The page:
STAVROS NIARCHOS FOUNDATION
364 Syggrou Avenue, Kallithea
+30 213 0885700
LEPORELLO, DON GIOVANNI'S SERVANT
1 June 2014
CULTURAL CENTER "CHRISTOS BEKAS", SPATA
Starts at 20.00 |
Αdmission is free with priority tickets that are distributed one hour prior to the commencement of the performance at the event venue.
“Christos Bekas” Cultural Center (7, Stavrou Beka str., Spata, tel.: 210 6633124)
The Greek National Opera presents Mozart’s legendary Don Giovanni in the form of a Suitcase Opera, an initiative that has been embraced by audiences all over Greece for the past two years. Suitcase Opera is a flexible and mobile production form, which allows operas to be presented at unusual venues and beyond traditional theatres, where the GNO’s star performers sing to a piano accompaniment. The performances are possible thanks to a donation from the Stavros S. Niarchos Foundation within the context of the “Journey to the Stavros S. Niarchos Foundation Cultural Centre” initiative.
The GNO’s new Suitcase Opera production tells the tale of the Spanish nobleman Don Giovanni, a blasphemous libertine admired by men for his courage and by women for his scandalous reputation. Don Giovanni appears as a man without feelings, without compassion and without a sense of what is just and what is not. At the same time, however, he embodies the principles of the Enlightenment and rationalism; he has control over his destiny and desires, and defines his own fate without fear of God.
The director of the production, Alexandros Efklidis, notes:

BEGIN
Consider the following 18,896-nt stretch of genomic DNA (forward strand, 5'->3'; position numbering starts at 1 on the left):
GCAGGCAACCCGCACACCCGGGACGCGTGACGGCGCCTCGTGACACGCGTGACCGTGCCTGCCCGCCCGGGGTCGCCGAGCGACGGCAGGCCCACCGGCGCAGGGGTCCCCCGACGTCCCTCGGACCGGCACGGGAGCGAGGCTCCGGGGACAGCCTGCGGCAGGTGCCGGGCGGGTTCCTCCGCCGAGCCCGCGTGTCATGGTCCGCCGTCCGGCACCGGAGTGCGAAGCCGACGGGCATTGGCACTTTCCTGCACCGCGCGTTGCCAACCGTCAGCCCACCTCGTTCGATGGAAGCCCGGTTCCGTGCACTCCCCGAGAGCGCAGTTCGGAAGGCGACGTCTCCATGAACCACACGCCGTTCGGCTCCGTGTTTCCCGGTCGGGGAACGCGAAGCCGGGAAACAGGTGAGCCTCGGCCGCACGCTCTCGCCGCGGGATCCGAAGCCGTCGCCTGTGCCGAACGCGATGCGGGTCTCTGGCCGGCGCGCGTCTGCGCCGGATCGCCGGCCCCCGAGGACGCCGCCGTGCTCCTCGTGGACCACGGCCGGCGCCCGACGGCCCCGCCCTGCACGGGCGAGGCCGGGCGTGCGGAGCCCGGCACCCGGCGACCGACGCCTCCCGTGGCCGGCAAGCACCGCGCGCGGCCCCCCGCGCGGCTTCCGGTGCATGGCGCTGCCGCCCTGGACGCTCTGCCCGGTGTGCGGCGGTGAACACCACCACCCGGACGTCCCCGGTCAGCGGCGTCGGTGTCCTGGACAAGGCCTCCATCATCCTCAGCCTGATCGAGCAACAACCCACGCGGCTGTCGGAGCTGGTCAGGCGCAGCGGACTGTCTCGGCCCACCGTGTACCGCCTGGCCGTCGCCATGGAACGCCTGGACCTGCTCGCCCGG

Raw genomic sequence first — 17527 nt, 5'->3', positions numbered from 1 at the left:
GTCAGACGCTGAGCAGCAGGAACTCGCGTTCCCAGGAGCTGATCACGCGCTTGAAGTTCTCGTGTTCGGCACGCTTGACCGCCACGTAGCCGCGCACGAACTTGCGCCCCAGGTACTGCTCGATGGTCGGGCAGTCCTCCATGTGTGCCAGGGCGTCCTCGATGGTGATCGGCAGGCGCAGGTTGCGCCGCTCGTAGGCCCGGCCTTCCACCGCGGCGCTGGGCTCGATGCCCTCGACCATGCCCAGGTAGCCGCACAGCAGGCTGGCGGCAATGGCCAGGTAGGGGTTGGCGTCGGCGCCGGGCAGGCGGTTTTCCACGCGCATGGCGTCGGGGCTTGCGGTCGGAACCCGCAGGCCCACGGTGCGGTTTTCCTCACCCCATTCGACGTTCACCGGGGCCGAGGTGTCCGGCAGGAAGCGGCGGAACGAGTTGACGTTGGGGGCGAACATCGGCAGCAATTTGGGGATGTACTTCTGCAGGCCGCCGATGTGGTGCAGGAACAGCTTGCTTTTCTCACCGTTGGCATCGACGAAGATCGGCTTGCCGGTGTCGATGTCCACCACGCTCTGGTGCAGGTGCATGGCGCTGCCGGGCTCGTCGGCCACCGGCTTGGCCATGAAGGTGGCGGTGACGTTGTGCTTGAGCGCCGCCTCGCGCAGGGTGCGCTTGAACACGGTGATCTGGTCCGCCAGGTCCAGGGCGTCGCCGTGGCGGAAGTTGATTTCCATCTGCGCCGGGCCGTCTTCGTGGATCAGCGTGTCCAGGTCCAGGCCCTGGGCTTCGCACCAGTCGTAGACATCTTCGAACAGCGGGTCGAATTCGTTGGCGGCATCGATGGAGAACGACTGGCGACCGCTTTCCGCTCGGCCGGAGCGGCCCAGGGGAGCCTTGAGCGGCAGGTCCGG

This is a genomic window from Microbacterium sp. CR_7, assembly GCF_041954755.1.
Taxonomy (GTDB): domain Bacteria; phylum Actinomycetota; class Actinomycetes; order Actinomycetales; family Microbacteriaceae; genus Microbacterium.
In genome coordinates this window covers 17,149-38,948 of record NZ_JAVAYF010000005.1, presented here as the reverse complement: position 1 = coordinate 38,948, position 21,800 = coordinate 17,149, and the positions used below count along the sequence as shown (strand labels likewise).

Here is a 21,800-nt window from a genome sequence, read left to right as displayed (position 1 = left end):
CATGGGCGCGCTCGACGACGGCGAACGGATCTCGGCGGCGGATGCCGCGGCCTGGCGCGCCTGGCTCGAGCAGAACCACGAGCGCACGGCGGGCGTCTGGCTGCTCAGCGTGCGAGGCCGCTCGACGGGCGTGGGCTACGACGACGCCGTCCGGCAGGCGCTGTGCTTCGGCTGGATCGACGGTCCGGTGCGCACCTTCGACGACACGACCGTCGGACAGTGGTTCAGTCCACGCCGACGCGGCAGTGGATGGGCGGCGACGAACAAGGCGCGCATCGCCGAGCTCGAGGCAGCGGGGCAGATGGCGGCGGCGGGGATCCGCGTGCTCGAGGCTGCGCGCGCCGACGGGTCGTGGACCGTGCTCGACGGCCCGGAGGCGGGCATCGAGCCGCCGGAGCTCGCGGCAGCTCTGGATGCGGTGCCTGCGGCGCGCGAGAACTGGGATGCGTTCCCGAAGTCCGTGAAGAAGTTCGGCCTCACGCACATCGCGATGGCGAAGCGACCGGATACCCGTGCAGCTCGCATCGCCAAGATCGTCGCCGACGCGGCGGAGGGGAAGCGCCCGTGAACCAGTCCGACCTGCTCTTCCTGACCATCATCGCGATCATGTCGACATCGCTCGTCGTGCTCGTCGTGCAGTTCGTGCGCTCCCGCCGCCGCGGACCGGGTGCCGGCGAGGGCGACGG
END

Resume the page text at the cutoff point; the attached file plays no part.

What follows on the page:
“Don Giovanni belongs to that small core of masterpieces in the fantastic museum of contemporary Western culture, somewhere between the Sistine Chapel, the Divine Comedy, Crime and Punishment, Beethoven’s Ninth Symphony and Beckett’s Waiting for Godot. However, despite the grandeur that has been assigned to it, Don Giovanni was written as a comedy for a very small stage. Scaling the opera down and reviving its comic elements were, for the Pocket Opera production, the two main goals through which to emphasise those aspects of the opera that are usually overlooked by its presentation on a grand scale. Even though achieving a reasonable duration for the circumstances meant scrapping a large part of the musical material, Mozart’s musical message comes across in pristine form. Our performance is not an interpretation of the piece. Instead, it aims to highlight the motives of the characters that flank the undisputed protagonist, Don Giovanni. Mozart, with his monumental sense of theatre and humour, endowed his characters with an incredible amount of psychological detail, which we have attempted to convey in a playful manner, adding our own brushstrokes to 18th century sensibilities and making the characters more affable to a modern-day audience. Our production, moreover, has done away the metaphysical features that are so often prevalent in the opera. It presents the characters in the context of the here and now, which is why we decided to strip them of their rococo frills and, instead, show them as they would be today. The aim was not just to make them more familiar, but, rather to make them easier to understand.”